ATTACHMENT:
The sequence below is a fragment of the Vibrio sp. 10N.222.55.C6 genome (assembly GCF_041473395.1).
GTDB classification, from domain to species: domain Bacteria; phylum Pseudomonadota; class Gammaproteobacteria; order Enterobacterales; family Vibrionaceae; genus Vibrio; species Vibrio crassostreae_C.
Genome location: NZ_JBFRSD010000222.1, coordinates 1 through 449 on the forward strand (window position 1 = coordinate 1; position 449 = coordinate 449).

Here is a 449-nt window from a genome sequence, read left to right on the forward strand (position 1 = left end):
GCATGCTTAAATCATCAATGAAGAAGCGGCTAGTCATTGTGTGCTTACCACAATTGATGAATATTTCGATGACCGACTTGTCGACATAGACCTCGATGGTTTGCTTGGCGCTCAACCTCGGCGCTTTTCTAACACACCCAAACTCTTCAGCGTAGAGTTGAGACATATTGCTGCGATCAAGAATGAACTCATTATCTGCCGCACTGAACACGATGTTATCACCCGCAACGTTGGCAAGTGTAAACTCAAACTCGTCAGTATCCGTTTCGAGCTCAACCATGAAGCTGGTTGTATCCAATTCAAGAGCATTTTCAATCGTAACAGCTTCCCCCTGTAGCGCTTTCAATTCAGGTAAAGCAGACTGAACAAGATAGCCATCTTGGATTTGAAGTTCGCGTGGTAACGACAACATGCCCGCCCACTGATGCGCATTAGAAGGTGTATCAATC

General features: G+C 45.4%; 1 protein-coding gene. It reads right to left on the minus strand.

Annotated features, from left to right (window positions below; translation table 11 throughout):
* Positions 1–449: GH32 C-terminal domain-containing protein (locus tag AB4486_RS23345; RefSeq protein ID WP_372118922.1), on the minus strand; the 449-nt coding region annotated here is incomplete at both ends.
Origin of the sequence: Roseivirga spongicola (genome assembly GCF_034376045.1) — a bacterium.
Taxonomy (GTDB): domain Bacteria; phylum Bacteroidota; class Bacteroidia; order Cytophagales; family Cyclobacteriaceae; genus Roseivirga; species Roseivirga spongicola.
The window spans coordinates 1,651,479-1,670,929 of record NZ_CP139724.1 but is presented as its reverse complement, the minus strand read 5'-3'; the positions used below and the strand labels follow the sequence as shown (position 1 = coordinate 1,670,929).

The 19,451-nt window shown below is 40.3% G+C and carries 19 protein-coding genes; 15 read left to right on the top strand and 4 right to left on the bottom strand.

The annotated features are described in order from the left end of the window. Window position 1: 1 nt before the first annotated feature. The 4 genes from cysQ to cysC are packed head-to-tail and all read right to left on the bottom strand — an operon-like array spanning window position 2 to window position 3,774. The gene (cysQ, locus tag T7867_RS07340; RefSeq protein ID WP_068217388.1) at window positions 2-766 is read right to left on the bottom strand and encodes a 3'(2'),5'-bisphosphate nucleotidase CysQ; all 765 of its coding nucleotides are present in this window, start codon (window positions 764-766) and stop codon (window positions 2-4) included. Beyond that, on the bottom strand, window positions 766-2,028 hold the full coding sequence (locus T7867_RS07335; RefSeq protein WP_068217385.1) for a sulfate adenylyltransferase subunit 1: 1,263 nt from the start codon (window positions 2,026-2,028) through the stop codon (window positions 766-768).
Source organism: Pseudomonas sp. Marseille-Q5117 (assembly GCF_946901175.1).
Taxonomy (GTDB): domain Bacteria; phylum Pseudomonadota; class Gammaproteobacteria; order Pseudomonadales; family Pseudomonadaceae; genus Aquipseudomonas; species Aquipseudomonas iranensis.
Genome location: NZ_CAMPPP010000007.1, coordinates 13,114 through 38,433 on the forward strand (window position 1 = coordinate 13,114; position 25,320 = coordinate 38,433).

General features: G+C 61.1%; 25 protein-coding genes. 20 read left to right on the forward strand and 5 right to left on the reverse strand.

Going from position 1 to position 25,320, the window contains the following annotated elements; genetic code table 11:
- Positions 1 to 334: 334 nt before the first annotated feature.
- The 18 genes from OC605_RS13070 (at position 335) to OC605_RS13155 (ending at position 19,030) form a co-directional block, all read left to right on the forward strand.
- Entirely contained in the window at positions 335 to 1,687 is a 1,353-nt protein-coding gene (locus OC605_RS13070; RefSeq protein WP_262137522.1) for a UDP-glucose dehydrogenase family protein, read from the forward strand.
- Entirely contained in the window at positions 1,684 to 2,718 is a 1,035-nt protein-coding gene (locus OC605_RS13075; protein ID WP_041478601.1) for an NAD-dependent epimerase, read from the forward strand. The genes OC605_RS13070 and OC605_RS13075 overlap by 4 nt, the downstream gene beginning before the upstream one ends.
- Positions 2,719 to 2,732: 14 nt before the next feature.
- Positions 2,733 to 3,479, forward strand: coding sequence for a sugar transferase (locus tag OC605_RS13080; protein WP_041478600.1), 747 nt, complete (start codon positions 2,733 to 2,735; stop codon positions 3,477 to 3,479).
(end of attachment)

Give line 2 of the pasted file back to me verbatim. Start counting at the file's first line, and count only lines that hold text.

GTDB classification, from domain to species: domain Bacteria; phylum Pseudomonadota; class Gammaproteobacteria; order Enterobacterales; family Vibrionaceae; genus Vibrio; species Vibrio crassostreae_C.